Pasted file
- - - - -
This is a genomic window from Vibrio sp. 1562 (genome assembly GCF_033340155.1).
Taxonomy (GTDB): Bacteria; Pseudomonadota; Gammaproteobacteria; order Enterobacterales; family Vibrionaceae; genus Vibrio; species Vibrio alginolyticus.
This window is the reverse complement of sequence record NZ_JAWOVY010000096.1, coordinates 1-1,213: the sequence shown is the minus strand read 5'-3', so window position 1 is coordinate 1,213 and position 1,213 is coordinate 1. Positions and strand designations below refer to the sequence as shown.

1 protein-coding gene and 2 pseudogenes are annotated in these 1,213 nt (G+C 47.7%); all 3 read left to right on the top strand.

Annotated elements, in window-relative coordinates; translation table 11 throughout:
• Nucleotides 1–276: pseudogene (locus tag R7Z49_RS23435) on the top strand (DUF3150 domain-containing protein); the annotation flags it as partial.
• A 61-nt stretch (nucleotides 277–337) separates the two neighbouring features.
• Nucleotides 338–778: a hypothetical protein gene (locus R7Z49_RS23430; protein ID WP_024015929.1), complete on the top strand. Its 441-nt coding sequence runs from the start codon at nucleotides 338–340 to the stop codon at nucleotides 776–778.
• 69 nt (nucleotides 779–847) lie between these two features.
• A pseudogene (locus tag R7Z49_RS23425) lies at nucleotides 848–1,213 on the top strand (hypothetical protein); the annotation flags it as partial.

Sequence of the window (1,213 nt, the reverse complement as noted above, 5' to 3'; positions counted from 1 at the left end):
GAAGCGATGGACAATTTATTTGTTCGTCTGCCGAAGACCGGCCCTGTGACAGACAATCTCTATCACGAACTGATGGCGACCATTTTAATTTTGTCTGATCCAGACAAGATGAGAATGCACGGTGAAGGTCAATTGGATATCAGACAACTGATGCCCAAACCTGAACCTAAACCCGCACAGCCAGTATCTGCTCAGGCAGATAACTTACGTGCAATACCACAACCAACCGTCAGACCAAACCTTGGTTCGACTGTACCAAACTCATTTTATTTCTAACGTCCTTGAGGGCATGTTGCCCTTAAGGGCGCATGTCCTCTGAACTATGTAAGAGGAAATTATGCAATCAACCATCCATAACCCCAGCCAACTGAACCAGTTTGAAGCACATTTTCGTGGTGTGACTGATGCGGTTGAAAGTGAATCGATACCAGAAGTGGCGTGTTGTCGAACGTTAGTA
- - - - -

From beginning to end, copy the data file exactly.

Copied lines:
This is a genomic window from Vibrio sp. 1562 (genome assembly GCF_033340155.1).
Taxonomy (GTDB): Bacteria; Pseudomonadota; Gammaproteobacteria; order Enterobacterales; family Vibrionaceae; genus Vibrio; species Vibrio alginolyticus.
This window is the reverse complement of sequence record NZ_JAWOVY010000096.1, coordinates 1-1,213: the sequence shown is the minus strand read 5'-3', so window position 1 is coordinate 1,213 and position 1,213 is coordinate 1. Positions and strand designations below refer to the sequence as shown.

1 protein-coding gene and 2 pseudogenes are annotated in these 1,213 nt (G+C 47.7%); all 3 read left to right on the top strand.

Annotated elements, in window-relative coordinates; translation table 11 throughout:
• Nucleotides 1–276: pseudogene (locus tag R7Z49_RS23435) on the top strand (DUF3150 domain-containing protein); the annotation flags it as partial.
• A 61-nt stretch (nucleotides 277–337) separates the two neighbouring features.
• Nucleotides 338–778: a hypothetical protein gene (locus R7Z49_RS23430; protein ID WP_024015929.1), complete on the top strand. Its 441-nt coding sequence runs from the start codon at nucleotides 338–340 to the stop codon at nucleotides 776–778.
• 69 nt (nucleotides 779–847) lie between these two features.
• A pseudogene (locus tag R7Z49_RS23425) lies at nucleotides 848–1,213 on the top strand (hypothetical protein); the annotation flags it as partial.

Sequence of the window (1,213 nt, the reverse complement as noted above, 5' to 3'; positions counted from 1 at the left end):
GAAGCGATGGACAATTTATTTGTTCGTCTGCCGAAGACCGGCCCTGTGACAGACAATCTCTATCACGAACTGATGGCGACCATTTTAATTTTGTCTGATCCAGACAAGATGAGAATGCACGGTGAAGGTCAATTGGATATCAGACAACTGATGCCCAAACCTGAACCTAAACCCGCACAGCCAGTATCTGCTCAGGCAGATAACTTACGTGCAATACCACAACCAACCGTCAGACCAAACCTTGGTTCGACTGTACCAAACTCATTTTATTTCTAACGTCCTTGAGGGCATGTTGCCCTTAAGGGCGCATGTCCTCTGAACTATGTAAGAGGAAATTATGCAATCAACCATCCATAACCCCAGCCAACTGAACCAGTTTGAAGCACATTTTCGTGGTGTGACTGATGCGGTTGAAAGTGAATCGATACCAGAAGTGGCGTGTTGTCGAACGTTAGTA